2. Context: Read the land deed documenting Penn’s purchase of land from Machaloha, a member of the Delaware tribe, included in the archival material. What assumptions underwrite this legal document? Why do you think Penn decided to codify his purchase of Native American land in this way? How does the deed compare to the wampum belt included in the archival materials?
  3. Context: What does “Young Goodman Brown” seem to be saying about the ethics of American Puritanism? Hawthorne struggled with his own ancestors’ roles in prosecuting the 1692 Salem witchcraft trials; what does the ironic revelation of “evil” hidden behind a facade of “good” suggest about Hawthorne’s judgment of the Puritan worldview?
  4. Context: Notice how the rational and objective pursuit of scientific truth blurs into the obsessive and personal pursuit of individual desire in “Rappaccini’s Daughter” (this is true in different ways for all three of the male characters, Giovanni, Rappaccini, and Baglioni). Why might Hawthorne deliberately challenge the distinction between science and passion in this story?
  5. Context: What are we to make of Rappaccini’s final justification to Beatrice of his perverse experiment: “‘Wouldst thou, then, have preferred the condition of a weak woman, exposed to all evil, and capable of none?'” Why does it matter that Beatrice is a woman? How would the story be different if Rappaccini had endowed a male child with the venomous powers of the poison plant? How can you relate this story to the nineteenth-century “cult of true womanhood” discussed in the Core Context “The Spirit Is Willing: The Occult and Women in the Nineteenth Century”?
  6. Exploration: The Scarlet Letter has connections to both “Young Goodman Brown” and “Rappaccini’s Daughter.” Like the former, The Scarlet Letter deals with the wrenching implications of Puritan conceptions of sin; like the latter, it concerns the torments of gender inequality. Consider the representation of the human body in each of these texts to develop a theory that links these two themes. What, according to Hawthorne, is the relationship between the female body and sin?

Selected Archive Items

[1029] Wilfred A. French, The Old Manse (n.d.), from F. B. Sanborn, Emerson and His Friends in Concord (1890),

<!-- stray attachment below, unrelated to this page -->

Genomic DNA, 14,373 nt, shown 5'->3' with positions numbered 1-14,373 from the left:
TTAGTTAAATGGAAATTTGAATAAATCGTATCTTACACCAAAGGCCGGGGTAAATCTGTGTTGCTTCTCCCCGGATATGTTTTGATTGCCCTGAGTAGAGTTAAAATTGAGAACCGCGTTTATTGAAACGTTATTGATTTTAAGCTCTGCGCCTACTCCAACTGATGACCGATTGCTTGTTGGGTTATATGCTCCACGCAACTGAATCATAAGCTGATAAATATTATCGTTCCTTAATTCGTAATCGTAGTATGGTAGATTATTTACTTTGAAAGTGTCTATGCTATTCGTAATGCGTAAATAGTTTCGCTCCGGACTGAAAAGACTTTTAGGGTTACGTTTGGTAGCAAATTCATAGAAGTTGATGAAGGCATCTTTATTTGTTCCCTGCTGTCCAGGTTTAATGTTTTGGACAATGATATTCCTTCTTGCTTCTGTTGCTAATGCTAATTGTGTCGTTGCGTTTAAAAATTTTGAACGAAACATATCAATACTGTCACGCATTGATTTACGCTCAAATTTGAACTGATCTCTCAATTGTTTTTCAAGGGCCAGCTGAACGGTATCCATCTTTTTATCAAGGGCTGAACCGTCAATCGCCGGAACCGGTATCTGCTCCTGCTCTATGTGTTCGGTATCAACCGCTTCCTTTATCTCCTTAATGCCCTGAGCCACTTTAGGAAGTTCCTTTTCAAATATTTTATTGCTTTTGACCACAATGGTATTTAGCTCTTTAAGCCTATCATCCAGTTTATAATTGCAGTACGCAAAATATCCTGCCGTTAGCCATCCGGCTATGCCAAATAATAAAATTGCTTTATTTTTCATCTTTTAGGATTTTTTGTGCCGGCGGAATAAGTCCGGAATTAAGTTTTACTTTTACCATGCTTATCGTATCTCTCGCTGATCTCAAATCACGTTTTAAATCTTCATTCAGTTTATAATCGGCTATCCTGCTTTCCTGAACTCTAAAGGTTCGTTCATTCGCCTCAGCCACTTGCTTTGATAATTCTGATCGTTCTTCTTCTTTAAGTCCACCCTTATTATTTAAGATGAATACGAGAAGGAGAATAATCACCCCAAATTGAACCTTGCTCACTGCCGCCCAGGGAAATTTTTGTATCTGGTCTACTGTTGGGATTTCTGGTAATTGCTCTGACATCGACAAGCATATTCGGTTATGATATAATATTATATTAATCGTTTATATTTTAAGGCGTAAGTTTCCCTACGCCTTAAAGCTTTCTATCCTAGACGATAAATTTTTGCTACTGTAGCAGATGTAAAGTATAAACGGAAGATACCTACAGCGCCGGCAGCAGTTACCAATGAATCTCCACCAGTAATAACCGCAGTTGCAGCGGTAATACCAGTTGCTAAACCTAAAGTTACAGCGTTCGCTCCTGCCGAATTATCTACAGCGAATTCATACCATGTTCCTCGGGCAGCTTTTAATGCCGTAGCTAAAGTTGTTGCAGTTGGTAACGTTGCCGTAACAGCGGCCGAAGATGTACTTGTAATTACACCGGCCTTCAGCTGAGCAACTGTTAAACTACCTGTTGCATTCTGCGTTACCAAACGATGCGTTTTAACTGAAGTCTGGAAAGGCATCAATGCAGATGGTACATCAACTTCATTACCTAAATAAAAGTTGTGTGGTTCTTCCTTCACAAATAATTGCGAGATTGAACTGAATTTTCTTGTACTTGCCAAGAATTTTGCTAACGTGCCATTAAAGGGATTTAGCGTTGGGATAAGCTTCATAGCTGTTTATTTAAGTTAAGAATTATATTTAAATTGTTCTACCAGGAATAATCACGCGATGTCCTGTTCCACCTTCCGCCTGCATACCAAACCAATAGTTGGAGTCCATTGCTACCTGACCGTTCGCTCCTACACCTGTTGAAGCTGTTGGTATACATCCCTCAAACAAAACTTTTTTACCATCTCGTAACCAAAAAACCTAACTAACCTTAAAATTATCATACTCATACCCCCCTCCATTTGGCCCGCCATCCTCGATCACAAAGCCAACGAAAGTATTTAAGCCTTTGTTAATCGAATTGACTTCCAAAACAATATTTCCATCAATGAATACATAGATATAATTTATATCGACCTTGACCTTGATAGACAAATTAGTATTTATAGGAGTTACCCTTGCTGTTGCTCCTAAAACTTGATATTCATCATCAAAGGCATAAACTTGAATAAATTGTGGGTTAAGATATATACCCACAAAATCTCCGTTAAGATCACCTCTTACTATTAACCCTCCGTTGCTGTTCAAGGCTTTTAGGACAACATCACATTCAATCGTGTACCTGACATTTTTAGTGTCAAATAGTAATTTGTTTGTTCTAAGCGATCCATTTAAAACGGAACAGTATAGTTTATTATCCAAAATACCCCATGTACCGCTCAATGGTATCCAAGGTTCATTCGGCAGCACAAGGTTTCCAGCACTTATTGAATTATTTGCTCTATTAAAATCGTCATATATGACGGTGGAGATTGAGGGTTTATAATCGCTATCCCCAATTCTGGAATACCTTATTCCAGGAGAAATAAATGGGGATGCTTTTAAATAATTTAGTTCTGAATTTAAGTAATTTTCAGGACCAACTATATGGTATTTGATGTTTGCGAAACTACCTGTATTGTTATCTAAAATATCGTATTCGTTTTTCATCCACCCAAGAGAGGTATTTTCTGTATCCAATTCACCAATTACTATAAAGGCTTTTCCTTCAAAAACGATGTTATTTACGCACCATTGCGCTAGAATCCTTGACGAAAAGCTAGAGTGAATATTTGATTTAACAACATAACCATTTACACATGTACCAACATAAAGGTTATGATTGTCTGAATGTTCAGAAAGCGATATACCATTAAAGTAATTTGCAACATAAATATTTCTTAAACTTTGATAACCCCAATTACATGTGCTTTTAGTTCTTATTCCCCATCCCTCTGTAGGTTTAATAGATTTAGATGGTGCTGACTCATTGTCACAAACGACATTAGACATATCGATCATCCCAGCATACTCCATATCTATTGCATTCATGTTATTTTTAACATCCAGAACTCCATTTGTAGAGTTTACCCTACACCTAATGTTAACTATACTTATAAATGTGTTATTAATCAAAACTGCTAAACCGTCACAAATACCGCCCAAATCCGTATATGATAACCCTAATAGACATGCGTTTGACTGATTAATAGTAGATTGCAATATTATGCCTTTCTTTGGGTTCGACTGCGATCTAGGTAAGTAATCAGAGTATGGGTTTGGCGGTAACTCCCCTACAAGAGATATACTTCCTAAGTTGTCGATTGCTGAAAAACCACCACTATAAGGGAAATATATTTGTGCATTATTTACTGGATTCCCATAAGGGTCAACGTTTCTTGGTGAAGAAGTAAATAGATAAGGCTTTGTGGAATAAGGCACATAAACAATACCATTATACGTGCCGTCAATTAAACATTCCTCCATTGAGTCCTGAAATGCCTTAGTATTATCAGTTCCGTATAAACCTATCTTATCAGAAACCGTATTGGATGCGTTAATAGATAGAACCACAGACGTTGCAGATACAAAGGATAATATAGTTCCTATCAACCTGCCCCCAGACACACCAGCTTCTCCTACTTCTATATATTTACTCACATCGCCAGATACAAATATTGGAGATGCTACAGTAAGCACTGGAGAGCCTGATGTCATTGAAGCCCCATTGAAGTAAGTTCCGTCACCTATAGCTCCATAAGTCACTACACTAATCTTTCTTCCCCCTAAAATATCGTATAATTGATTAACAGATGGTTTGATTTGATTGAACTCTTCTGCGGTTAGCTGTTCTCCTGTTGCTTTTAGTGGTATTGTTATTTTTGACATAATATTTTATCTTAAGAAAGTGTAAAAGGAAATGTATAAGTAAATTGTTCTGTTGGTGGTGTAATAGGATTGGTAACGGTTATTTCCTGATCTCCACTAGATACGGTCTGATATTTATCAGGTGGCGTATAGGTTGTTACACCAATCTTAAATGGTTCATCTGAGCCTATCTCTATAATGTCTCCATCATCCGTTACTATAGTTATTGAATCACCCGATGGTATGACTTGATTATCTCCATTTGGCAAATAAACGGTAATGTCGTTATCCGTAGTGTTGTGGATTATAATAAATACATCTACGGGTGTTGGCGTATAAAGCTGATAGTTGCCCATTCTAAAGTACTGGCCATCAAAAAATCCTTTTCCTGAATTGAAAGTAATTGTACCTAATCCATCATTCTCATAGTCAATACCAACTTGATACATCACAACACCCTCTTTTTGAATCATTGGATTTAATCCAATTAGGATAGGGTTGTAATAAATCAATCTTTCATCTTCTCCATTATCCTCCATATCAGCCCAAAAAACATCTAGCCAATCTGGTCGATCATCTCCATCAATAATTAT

courtesy of Cornell University Library, Making of America Digital Collection
Ralph Waldo Emerson loaned his home at the Old Manse to Nathaniel Hawthorne for three years.

[1544] E. Percy Moran, A Fair Puritan (1897), 
courtesy of the Library of Congress [LC-USZC4-4290]. 
A young woman stands in the snow with a bundle of ivy. Hawthorne found inspiration in his Puritan ancestors for a number of his works, many of which explored the inescapable and often malign influence of the past upon the present.

[1549] T. H. Matteson, The Trial of George Jacobs, August 5, 1692 (1855), 
courtesy of the Peabody Essex Museum, Salem, Massachusetts. 
Painted 163 years after the trial, this painting depicts Salem girls fainting, screaming, and attempting to fly as George Jacobs is convicted and sentenced to death for practicing witchcraft.

[2106] Thomas Phillibrown, Nathaniel Hawthorne (1851), 
courtesy of the Library of Congress [LC-USZ62-93807]. 
This portrait was used as the frontispiece of the 1851 edition of Twice-Told Tales, a collection of Hawthorne’s short stories that was originally published in 1837.

[7241] Eric Muller, Custom House, South Front and East Side (1958),
courtesy of the Library of Congress, Prints and Photographs Division, Historic American Buildings Survey [HABS, MASS, 5-SAL, 48-1]. 
This brick Custom House in Salem, Massachusetts, is an example of the Federal style of architecture. Much of Salem’s wealth in the early nineteenth century was in the maritime trade.

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American Passages: A Literary Survey


Produced by Oregon Public Broadcasting. 2003.
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  • ISBN: 1-57680-564-6